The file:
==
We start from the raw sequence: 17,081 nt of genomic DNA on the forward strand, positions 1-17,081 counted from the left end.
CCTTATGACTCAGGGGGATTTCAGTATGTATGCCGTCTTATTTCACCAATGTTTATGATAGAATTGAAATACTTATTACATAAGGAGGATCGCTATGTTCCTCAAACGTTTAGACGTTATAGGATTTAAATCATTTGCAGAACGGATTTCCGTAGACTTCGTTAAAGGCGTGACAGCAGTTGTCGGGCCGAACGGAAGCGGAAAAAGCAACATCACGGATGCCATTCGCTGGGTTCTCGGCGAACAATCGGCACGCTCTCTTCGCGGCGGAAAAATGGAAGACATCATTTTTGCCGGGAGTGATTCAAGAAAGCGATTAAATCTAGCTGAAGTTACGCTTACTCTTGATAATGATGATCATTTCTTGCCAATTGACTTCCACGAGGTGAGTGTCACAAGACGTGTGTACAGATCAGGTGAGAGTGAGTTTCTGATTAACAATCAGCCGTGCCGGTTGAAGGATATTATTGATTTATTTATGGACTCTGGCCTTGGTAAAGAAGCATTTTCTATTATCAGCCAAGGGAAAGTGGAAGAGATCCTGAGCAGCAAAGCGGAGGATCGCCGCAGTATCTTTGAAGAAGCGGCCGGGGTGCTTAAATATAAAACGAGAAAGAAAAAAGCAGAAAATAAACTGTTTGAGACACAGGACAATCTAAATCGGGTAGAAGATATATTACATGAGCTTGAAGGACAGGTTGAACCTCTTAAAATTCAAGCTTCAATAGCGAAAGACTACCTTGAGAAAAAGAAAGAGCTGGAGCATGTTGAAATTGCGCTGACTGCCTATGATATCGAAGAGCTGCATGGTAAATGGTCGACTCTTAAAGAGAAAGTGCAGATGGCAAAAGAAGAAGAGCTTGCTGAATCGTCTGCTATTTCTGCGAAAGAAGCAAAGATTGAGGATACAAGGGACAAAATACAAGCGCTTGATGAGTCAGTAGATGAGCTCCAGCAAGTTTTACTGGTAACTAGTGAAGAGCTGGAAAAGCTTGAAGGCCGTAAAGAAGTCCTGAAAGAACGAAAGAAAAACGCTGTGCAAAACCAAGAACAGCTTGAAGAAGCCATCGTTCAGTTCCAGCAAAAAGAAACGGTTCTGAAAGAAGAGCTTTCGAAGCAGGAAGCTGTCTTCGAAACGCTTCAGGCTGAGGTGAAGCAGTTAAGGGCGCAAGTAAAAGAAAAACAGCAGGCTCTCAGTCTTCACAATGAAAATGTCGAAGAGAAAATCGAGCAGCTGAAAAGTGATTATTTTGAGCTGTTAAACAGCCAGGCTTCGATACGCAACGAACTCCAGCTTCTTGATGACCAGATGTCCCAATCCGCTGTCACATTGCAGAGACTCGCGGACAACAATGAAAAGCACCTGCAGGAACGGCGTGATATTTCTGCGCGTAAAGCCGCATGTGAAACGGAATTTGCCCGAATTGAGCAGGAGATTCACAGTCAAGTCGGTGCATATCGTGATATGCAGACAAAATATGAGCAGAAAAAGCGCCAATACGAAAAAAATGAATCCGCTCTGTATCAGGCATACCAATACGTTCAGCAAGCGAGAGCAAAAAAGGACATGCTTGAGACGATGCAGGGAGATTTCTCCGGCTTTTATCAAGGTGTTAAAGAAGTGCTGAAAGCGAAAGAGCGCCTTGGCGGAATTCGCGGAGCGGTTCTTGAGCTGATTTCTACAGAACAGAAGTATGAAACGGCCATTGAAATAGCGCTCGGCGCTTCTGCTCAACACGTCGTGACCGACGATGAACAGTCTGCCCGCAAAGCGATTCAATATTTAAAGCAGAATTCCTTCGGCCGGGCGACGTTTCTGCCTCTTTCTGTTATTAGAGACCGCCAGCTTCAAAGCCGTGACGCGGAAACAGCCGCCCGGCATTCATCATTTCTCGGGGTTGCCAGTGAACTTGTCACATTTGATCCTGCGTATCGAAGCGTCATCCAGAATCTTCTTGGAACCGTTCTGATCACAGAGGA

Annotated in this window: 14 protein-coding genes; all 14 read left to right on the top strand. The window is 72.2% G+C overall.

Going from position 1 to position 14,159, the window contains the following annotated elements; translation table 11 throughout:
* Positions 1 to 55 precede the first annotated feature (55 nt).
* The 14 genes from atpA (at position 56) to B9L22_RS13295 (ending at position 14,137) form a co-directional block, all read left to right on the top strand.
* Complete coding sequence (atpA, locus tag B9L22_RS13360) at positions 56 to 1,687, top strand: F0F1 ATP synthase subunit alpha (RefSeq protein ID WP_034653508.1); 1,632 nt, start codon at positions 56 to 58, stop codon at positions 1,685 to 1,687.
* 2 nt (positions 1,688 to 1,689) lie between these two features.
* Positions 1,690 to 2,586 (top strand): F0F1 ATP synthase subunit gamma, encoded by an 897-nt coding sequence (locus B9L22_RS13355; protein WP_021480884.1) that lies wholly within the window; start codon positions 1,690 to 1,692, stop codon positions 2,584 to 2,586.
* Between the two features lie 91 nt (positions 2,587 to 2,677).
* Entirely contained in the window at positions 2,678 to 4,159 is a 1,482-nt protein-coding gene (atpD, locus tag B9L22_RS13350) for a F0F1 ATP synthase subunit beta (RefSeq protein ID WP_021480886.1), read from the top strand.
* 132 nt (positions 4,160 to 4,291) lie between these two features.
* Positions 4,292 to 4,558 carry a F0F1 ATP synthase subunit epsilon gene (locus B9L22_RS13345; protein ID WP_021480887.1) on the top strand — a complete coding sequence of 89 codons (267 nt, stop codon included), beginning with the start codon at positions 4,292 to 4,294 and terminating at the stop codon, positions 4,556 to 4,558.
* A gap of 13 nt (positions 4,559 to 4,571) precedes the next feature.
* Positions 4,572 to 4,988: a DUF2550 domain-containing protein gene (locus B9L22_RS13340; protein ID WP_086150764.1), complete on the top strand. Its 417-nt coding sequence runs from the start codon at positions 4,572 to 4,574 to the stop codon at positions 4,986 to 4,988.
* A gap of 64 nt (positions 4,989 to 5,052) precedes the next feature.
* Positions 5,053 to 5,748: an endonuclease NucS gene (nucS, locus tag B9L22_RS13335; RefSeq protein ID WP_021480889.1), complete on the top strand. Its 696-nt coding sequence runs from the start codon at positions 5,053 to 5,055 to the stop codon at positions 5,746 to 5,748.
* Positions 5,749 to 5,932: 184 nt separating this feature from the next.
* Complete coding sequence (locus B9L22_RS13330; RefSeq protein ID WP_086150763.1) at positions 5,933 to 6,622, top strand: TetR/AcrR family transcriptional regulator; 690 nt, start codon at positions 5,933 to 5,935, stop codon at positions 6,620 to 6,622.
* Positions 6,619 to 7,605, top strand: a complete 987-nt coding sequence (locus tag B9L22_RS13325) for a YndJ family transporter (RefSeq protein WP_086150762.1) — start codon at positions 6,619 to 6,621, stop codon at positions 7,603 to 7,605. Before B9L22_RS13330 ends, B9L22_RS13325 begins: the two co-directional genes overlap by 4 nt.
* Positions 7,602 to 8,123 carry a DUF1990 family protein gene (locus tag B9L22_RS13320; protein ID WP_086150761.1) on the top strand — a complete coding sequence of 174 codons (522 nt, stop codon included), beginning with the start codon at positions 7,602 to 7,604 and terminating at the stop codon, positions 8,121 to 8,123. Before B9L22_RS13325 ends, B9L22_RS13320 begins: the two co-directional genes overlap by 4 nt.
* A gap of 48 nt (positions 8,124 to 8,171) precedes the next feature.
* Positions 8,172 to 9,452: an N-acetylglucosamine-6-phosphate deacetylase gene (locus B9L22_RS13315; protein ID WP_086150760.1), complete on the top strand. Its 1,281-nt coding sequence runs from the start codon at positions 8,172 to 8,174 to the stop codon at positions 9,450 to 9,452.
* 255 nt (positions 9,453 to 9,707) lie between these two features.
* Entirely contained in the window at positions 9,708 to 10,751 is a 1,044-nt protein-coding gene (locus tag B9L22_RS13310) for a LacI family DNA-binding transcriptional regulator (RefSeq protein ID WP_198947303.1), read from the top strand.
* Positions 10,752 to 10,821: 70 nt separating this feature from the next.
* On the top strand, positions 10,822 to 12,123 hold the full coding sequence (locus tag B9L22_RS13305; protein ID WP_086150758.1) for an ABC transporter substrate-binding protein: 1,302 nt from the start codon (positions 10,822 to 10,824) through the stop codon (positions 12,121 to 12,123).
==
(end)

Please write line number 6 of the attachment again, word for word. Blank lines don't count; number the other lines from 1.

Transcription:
* The 14 genes from atpA (at position 56) to B9L22_RS13295 (ending at position 14,137) form a co-directional block, all read left to right on the top strand.